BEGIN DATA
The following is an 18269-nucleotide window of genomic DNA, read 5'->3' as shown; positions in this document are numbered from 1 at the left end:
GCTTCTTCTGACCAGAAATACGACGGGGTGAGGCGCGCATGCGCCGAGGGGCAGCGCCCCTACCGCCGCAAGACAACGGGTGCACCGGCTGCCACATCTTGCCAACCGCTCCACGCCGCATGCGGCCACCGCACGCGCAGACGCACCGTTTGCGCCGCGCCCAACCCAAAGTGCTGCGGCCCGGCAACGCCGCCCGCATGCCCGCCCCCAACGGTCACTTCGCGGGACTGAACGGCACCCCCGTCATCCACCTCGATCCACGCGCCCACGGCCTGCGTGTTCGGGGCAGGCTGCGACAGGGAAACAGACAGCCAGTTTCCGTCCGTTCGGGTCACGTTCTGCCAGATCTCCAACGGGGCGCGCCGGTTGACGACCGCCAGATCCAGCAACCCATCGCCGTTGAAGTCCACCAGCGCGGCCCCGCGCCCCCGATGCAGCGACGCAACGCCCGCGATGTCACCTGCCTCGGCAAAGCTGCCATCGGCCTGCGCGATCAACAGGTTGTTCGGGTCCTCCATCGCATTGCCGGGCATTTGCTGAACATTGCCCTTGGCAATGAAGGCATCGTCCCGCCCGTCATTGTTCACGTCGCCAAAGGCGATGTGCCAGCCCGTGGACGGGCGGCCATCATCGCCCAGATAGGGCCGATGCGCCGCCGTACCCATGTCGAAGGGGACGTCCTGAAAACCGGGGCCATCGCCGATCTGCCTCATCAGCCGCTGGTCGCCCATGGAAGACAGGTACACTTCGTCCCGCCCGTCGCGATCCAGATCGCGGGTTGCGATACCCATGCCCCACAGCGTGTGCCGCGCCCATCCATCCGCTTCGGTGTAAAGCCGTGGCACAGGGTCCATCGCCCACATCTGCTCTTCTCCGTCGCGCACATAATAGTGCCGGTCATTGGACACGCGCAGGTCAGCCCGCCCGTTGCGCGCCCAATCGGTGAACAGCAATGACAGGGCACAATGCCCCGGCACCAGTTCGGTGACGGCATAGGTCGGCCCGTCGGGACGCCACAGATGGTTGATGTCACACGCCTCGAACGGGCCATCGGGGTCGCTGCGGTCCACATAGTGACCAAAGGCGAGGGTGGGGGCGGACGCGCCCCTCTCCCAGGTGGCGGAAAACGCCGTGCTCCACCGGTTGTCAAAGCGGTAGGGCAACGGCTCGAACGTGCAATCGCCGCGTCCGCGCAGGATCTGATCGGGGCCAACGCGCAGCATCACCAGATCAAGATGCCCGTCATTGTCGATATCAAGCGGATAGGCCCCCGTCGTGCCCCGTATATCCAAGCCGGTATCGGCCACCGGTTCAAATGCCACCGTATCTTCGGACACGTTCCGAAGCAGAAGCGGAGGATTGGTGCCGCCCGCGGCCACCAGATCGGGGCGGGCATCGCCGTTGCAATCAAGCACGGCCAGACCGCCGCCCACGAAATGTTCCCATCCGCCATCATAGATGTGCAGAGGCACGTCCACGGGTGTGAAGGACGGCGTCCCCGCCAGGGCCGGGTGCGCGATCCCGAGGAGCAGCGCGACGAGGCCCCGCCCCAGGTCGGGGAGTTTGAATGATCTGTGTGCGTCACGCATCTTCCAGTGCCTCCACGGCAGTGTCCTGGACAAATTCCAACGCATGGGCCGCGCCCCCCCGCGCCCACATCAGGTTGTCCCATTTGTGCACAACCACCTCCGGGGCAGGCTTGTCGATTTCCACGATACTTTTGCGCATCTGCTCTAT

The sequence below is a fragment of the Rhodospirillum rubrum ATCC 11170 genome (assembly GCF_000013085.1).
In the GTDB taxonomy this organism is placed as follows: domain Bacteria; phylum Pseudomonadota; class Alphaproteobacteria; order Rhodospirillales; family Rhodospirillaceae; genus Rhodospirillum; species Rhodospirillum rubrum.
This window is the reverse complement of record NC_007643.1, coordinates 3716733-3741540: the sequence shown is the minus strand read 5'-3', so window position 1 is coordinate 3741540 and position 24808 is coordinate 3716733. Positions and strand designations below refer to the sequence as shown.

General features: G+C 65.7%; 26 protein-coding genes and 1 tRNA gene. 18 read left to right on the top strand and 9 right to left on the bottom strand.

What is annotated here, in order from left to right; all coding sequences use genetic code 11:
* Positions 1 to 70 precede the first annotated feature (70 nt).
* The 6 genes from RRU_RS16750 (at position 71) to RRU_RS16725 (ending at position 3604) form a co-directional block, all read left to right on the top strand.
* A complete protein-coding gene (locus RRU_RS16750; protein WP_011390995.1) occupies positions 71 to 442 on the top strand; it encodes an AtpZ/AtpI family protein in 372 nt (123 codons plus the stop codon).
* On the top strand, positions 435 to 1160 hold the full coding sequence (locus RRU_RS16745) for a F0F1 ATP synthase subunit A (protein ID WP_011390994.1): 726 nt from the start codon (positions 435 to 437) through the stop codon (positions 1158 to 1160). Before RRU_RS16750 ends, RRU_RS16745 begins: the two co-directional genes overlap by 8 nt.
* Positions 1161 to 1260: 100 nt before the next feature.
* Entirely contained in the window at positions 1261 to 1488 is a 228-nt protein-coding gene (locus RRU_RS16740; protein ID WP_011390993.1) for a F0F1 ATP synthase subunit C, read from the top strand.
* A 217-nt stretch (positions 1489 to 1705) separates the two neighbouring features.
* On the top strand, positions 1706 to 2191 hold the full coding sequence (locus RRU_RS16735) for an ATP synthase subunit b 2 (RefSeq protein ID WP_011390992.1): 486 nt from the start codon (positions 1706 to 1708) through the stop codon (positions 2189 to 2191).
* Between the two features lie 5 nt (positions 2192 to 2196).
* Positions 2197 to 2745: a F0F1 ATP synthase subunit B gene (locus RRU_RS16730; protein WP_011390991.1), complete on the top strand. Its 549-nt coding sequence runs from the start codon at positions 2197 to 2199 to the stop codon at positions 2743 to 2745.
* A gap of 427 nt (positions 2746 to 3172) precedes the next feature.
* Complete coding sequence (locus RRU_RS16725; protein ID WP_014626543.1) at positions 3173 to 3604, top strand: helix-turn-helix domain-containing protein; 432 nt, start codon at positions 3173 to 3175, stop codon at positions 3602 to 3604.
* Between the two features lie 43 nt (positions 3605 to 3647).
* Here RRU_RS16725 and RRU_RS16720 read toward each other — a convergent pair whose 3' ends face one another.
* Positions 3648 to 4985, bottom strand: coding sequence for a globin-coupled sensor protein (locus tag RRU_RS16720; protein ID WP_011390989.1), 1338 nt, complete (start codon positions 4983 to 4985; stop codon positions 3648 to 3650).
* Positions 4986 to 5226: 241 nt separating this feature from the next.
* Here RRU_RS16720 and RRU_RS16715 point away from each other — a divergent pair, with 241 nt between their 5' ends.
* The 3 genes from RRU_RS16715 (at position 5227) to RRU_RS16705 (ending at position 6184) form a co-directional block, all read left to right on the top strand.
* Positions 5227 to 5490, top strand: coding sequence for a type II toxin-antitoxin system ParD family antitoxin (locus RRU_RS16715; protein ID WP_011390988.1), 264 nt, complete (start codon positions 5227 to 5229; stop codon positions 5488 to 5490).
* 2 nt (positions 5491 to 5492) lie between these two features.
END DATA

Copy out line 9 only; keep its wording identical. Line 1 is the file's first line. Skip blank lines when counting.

* The 6 genes from RRU_RS16750 (at position 71) to RRU_RS16725 (ending at position 3604) form a co-directional block, all read left to right on the top strand.